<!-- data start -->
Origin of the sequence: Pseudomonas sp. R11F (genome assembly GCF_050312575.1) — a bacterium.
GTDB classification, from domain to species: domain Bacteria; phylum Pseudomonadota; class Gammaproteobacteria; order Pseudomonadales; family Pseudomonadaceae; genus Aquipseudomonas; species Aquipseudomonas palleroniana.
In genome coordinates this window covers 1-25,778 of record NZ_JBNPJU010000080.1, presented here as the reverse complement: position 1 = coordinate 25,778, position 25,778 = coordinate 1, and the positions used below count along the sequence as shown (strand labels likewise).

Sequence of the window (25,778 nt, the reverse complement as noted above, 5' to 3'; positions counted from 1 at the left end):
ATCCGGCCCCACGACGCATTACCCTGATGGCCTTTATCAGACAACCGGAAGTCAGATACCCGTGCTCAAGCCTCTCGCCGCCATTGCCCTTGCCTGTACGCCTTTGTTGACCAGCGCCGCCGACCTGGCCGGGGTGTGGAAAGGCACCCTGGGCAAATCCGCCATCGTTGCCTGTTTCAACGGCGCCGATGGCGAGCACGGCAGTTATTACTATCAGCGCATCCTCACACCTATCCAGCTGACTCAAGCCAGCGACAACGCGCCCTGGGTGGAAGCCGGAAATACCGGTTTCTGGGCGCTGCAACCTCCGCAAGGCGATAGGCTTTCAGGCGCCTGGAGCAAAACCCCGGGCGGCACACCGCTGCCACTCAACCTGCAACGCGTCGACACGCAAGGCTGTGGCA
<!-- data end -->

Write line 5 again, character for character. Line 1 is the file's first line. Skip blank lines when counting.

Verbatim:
ATCCGGCCCCACGACGCATTACCCTGATGGCCTTTATCAGACAACCGGAAGTCAGATACCCGTGCTCAAGCCTCTCGCCGCCATTGCCCTTGCCTGTACGCCTTTGTTGACCAGCGCCGCCGACCTGGCCGGGGTGTGGAAAGGCACCCTGGGCAAATCCGCCATCGTTGCCTGTTTCAACGGCGCCGATGGCGAGCACGGCAGTTATTACTATCAGCGCATCCTCACACCTATCCAGCTGACTCAAGCCAGCGACAACGCGCCCTGGGTGGAAGCCGGAAATACCGGTTTCTGGGCGCTGCAACCTCCGCAAGGCGATAGGCTTTCAGGCGCCTGGAGCAAAACCCCGGGCGGCACACCGCTGCCACTCAACCTGCAACGCGTCGACACGCAAGGCTGTGGCA